SABC defends banning of DA advert
The SABC says it didn't do anything wrong when it pulled the plug on the DA's advert.
JOHANNESBURG - The South African Broadcasting Corporation (SABC) told the Independent Communications Authority of South Africa (Icasa)'s complaints and compliance committee that any political advertisement referring to the Nkandla scandal should not be allowed to be broadcast on its television stations, but rather on its radio platforms.
Icasa yesterday held the first leg of its public hearings into the SABC's decision to ban the Democratic Alliance's (DA) 'Ayisafani' election campaign advertisement.
The matter had to stand down close to midnight after the SABC struggled to convince the authority why the advert should not be broadcast.
The hearings will resume at 6pm today, allowing the SABC ample time to submit written arguments to Icasa supporting its case.
The public broadcaster said it acted in terms of its mandate and did nothing unlawful when it pulled the plug on the DA's advert.
The broadcaster argued the advert constituted an incitement to violence against police officers and attacked President Jacob Zuma without giving him the right of reply.
But the DA has accused the SABC of preventing legitimate criticism of the ANC and Zuma on an issue of public interest.
Icasa's committee is expected to hand down a ruling in the matter on Thursday.
Video: Banned DA advert.
The DA also said the decision to ban its advert was a drastic interference of freedom of speech.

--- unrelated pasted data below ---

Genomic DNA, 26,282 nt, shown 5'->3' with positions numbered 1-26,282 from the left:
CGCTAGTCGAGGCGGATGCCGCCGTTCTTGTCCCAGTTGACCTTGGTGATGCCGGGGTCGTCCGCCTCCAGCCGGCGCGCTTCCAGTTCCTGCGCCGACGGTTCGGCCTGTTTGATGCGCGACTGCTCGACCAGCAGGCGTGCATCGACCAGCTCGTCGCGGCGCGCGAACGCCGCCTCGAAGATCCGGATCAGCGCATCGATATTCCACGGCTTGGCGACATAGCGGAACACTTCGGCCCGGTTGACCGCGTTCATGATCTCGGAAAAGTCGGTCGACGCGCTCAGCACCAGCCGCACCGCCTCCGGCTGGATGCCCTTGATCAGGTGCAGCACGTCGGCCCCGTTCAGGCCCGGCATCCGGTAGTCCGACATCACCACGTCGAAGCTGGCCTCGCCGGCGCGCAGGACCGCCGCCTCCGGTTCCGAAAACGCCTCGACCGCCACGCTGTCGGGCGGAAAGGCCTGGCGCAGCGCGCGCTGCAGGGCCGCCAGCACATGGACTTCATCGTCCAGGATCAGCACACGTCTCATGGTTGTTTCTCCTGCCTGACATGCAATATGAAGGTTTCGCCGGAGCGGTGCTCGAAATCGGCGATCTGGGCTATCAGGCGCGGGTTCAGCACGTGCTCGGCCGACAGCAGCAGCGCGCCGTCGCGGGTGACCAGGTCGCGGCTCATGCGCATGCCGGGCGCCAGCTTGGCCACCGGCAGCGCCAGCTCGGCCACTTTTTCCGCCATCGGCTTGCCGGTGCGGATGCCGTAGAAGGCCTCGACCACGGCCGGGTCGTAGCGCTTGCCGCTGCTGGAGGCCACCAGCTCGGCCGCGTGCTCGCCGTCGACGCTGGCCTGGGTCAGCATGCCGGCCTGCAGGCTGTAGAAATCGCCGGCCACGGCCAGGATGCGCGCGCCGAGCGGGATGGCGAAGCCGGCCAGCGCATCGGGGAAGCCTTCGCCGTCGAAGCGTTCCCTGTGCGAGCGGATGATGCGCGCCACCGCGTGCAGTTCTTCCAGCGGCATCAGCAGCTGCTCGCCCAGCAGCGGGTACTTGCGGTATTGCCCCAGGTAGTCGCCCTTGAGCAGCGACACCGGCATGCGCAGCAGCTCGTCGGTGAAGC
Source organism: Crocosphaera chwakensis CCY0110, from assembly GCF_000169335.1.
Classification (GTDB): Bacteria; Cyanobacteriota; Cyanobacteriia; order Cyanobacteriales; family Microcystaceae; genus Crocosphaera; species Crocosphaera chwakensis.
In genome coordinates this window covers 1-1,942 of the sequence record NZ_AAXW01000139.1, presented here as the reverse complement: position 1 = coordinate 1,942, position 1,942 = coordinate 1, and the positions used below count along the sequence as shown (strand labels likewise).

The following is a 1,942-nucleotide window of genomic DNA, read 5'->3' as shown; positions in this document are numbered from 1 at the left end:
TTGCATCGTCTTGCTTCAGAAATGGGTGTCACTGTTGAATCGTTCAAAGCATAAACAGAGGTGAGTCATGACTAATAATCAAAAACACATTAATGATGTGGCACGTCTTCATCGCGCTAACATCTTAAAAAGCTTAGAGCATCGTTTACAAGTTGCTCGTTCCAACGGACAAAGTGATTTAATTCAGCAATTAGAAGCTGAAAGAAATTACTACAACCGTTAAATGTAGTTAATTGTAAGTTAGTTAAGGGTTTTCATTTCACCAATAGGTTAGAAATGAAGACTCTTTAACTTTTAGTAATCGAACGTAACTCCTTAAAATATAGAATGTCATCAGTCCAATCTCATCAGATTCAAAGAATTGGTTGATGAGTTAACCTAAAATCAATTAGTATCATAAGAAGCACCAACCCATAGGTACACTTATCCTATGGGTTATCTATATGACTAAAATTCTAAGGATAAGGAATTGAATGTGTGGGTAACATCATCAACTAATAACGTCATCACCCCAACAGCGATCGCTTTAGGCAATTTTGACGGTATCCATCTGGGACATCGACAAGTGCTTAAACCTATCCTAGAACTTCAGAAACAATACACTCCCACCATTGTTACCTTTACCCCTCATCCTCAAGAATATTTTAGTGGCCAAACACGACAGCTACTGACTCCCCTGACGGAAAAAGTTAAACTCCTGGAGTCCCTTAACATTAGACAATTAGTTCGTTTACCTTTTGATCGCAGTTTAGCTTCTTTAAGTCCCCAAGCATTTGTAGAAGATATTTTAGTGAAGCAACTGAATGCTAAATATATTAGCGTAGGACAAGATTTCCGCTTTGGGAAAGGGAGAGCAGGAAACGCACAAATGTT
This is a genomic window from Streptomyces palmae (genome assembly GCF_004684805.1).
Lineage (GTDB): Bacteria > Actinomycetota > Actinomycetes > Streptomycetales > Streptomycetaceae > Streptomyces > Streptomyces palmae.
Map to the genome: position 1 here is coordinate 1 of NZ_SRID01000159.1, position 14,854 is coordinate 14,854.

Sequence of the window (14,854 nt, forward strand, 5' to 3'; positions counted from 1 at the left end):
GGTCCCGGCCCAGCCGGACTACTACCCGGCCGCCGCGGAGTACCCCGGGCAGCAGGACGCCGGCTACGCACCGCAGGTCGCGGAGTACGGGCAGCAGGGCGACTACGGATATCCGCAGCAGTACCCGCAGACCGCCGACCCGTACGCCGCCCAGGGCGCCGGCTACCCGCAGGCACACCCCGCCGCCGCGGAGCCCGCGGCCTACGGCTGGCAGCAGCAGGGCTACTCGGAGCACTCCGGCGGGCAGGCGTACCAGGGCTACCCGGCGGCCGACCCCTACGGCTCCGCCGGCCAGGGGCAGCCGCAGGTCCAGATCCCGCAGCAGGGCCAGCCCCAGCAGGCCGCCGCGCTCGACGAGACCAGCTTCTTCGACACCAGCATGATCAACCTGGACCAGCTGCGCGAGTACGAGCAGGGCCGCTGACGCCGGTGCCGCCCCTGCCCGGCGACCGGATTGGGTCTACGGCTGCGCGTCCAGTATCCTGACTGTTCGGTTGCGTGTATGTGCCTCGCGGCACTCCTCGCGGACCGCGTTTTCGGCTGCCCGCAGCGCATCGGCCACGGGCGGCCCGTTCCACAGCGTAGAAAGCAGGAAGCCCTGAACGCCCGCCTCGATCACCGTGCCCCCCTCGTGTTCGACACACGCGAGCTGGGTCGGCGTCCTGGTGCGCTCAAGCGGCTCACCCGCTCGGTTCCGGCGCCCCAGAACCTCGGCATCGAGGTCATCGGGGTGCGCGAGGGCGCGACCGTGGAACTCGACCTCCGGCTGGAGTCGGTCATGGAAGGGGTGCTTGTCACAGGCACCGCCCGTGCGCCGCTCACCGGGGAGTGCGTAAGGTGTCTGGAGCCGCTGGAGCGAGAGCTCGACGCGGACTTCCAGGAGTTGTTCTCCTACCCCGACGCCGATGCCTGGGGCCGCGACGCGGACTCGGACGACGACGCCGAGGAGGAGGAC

The party's legal representative Steven Budlender has asked for the broadcaster's decision to be set aside.
"This is not just the SABC trying to regulate the DA's advert, it's in effect preventing them from broadcasting, and it's called a prior restraint because the adverts have been prevented from reaching the public."
But the SABC's Ronnie Bokwa said the opposition party's complaint should be rejected because it contravened the public broadcaster's editorial policy.
"The SABC acted in terms of its mandate and didn't act in any unlawful manner."
SANDF LAMBASTED FOR 'HIDDEN ELECTIONEERING'
Meanwhile, questions are being asked about whether newspaper adverts and billboards for the South African National Defence Force (Sandf) could really be electioneering in disguise.
Over the last few weeks, the Sandf has placed several colour adverts in newspapers carrying pictures of the former and current heads of the force.
"It's absurd that the Sandf would campaign at that level."
But the Sandf's Brigadier General Xolani Mabanga said that's not true.
"It had nothing to do with politics, but more with the defence force celebrating 20 years of its existence."
Brand expert Thebe Ikalafeng said the adverts don't seem to serve a purpose.
"If it's not a campaign to get people to have pride in the army."
He said they don't have a clear message.